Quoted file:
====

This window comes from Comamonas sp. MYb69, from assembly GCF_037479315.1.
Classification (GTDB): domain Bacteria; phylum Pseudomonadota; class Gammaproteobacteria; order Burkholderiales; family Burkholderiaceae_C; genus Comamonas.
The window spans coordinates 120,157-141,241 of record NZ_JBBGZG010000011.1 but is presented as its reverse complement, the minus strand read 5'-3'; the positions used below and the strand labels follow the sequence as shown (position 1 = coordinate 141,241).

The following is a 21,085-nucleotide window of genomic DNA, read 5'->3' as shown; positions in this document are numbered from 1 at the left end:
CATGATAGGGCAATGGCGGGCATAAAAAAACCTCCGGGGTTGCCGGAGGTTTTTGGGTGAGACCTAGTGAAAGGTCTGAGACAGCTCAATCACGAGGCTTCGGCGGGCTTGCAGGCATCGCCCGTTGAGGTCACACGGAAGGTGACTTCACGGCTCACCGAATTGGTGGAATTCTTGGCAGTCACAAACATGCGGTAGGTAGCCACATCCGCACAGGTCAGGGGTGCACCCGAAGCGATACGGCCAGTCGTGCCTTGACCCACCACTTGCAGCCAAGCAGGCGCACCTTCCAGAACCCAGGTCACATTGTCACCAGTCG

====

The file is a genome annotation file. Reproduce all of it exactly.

This window comes from Comamonas sp. MYb69, from assembly GCF_037479315.1.
Classification (GTDB): domain Bacteria; phylum Pseudomonadota; class Gammaproteobacteria; order Burkholderiales; family Burkholderiaceae_C; genus Comamonas.
The window spans coordinates 120,157-141,241 of record NZ_JBBGZG010000011.1 but is presented as its reverse complement, the minus strand read 5'-3'; the positions used below and the strand labels follow the sequence as shown (position 1 = coordinate 141,241).

The following is a 21,085-nucleotide window of genomic DNA, read 5'->3' as shown; positions in this document are numbered from 1 at the left end:
CATGATAGGGCAATGGCGGGCATAAAAAAACCTCCGGGGTTGCCGGAGGTTTTTGGGTGAGACCTAGTGAAAGGTCTGAGACAGCTCAATCACGAGGCTTCGGCGGGCTTGCAGGCATCGCCCGTTGAGGTCACACGGAAGGTGACTTCACGGCTCACCGAATTGGTGGAATTCTTGGCAGTCACAAACATGCGGTAGGTAGCCACATCCGCACAGGTCAGGGGTGCACCCGAAGCGATACGGCCAGTCGTGCCTTGACCCACCACTTGCAGCCAAGCAGGCGCACCTTCCAGAACCCAGGTCACATTGTCACCAGTCG